Why do we have to pursue anything? Why not just go with the flow of life? Well, to do so would be to make a very foolish choice. First, we live in a world hostile to our existence (I believe global warming and the recent pandemic gives this statement credence).

Second, the flow is the easier path Jesus warned his followers not to choose. Jesus said, “Enter through the narrow gate. For the gate is wide and the road is broad that leads to destruction, and there are many who go through it. (Matt. 7:13 CSB) and third, if we just go with the flow, we will miss the opportunities and blessings seeking the will of God brings.

To choose to follow Jesus is not easy. It is a fight of faith. We will fall, not might but will. Get back up. We will fail.

Again, we will not we might. Start again.

Paul writes, “Instruct those who are rich in the present age not to be arrogant or to set their hope on the uncertainty of wealth, but on God, who richly provides us with all things to enjoy.” And then this warning given by Paul that is as counter-cultural as any statement could ever be, “But those who want to be rich fall into temptation, a trap, and many foolish and harmful desires, which plunge people into ruin and destruction. (1 Tim. 6:9 CSB)

If one of your goals in life is to be rich, be warned. Seeking this path you are likely setting yourself up for pain, disappointment, fear, and all the struggles a rich person goes through to try to increase wealth or preserve it.

Wealth is not a means of hope. Wealth is responsibility. If a person becomes wealthy without pursuing wealth but as a result of “righteousness, godliness, faith, love, endurance, and gentleness,” then one should have the spiritual maturity to use wealth as a tool in seeking to bring salt and light to others. This is why Paul tells Timothy to, “Instruct them to do what is good, to be rich in good works, to be generous, willing to share. Instruct those who are rich in the present age not to be arrogant or to set their hope on the uncertainty of wealth, but on God, who richly provides us with all things to enjoy. (1 Tim. 6:17 CSB)

Money can appear to be a source of hope when our vision is materialistically myopic. Our only real hope lies in, “the only One who has immortality, dwelling in unapproachable light; no one has seen or can see Him, to Him be honor and eternal might.” (1 Tim. 6:16 CSB) Our only hope is in Jesus.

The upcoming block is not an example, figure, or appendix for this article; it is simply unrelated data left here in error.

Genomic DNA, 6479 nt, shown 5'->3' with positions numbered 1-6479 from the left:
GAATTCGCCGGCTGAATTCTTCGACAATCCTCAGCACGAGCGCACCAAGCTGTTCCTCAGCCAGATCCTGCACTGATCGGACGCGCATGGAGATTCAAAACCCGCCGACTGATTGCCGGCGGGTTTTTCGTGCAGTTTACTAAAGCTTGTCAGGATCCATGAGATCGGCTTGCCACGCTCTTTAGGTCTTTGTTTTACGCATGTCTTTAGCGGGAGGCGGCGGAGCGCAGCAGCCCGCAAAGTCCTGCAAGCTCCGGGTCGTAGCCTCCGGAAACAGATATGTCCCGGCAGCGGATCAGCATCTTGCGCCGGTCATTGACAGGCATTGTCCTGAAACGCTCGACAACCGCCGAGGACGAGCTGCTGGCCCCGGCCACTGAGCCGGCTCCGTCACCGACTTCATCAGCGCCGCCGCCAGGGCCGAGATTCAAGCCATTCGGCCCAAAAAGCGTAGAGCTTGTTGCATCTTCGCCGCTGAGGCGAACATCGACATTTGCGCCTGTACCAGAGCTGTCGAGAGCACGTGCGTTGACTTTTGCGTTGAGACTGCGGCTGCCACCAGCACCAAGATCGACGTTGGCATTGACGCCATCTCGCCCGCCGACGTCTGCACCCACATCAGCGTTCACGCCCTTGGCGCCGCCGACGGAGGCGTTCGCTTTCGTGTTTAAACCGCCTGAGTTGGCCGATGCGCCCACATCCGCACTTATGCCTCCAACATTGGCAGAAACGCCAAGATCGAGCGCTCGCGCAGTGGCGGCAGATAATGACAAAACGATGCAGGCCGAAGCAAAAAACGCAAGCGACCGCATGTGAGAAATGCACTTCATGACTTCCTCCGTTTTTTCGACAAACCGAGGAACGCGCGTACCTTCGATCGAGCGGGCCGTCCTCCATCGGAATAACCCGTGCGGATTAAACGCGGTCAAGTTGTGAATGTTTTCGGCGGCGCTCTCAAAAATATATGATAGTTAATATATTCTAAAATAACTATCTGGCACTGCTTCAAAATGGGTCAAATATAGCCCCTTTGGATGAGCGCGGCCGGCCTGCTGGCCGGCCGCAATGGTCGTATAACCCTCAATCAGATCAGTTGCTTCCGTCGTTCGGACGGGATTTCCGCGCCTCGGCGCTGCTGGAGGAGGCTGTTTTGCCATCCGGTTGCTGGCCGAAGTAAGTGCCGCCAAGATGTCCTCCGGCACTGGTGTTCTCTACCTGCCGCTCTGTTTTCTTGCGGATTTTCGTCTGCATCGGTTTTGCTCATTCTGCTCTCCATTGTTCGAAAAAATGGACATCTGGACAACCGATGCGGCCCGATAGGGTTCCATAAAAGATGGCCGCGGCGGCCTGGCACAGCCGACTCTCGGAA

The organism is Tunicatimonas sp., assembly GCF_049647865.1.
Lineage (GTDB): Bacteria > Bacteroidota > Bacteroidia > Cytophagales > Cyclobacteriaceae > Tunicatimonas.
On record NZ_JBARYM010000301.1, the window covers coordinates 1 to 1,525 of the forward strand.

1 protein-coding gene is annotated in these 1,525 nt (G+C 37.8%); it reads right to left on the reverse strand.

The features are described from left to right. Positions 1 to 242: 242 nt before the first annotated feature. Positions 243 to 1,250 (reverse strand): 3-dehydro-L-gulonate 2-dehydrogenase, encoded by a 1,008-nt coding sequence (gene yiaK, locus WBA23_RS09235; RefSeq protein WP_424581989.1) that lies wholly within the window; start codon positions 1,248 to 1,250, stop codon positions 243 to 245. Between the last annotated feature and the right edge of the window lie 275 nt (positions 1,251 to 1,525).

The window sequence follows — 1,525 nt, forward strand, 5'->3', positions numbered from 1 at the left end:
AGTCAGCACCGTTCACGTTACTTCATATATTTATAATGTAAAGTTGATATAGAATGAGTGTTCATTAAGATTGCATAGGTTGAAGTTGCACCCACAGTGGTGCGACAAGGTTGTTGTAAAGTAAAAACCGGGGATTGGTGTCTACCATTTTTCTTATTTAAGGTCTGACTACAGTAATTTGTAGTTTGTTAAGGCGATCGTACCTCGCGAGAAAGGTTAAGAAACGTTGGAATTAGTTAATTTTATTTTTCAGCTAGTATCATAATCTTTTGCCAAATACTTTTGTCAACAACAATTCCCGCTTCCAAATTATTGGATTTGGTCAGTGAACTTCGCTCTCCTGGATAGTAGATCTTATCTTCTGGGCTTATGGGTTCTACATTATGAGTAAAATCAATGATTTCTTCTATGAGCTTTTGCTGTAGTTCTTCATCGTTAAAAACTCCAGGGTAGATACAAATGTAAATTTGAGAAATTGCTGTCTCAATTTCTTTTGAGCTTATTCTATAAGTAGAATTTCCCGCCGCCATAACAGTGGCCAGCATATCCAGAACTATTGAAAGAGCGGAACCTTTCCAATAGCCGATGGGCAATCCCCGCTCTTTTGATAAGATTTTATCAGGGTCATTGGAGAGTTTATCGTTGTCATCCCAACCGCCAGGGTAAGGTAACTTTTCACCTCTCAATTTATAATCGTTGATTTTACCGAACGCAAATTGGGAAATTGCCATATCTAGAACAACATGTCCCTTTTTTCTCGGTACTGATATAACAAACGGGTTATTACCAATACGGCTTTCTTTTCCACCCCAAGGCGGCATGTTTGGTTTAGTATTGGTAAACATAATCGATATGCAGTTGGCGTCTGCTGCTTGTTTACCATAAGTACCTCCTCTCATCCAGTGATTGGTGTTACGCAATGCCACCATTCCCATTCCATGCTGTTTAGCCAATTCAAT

The material economic status of this world will rise and fall. Some of us will make money and some of us will lose money. Some of us will be financially successful and some will not. However, if our focus is not on material economics but on spiritual economics we are those who are “working for storing up for themselves (ourselves) a good reserve for the age to come, so that they may take hold of life that is real. (1 Tim. 6:19 CSB). Yes, the spiritual life is the life that will ultimately determine our eternity.

Imagine if you could know the success Apple or Microsoft were going to have when they first began to sell stock. How rich would you be now? But that is silly. We cannot know the future.

Oh yes, we can. A day is coming, not might be coming but is coming when the material will give be transformed into the eternal. God gives us knowledge. It is up to us if we desire God’s promise or not. How is your eternal portfolio?

Politics and the Pew

“I stop going to church because of the evangelical Christian Church. It is no longer a church of Christ but a political Party.” This is a comment found on a blog I read. How many times have I heard this recently! Why do we not understand, “Again, the Devil took Him to a very high mountain and showed Him all the kingdoms of the world and their splendor.” (Matt. 4:8 CSB) Notice that Jesus does not disagree. Political power is a tool of the devil.

Not all politicians are agents of Satan. God has allowed humanity the ability to order communities, to establish rules of order, and God blesses individuals who are called to be like Daniel in this world making it a better place to live in spite of the evil that works against us. I have not met many politicians who demonstrate the love of God and the desire to make life better for others. I am thankful for such people though such people are few and far between.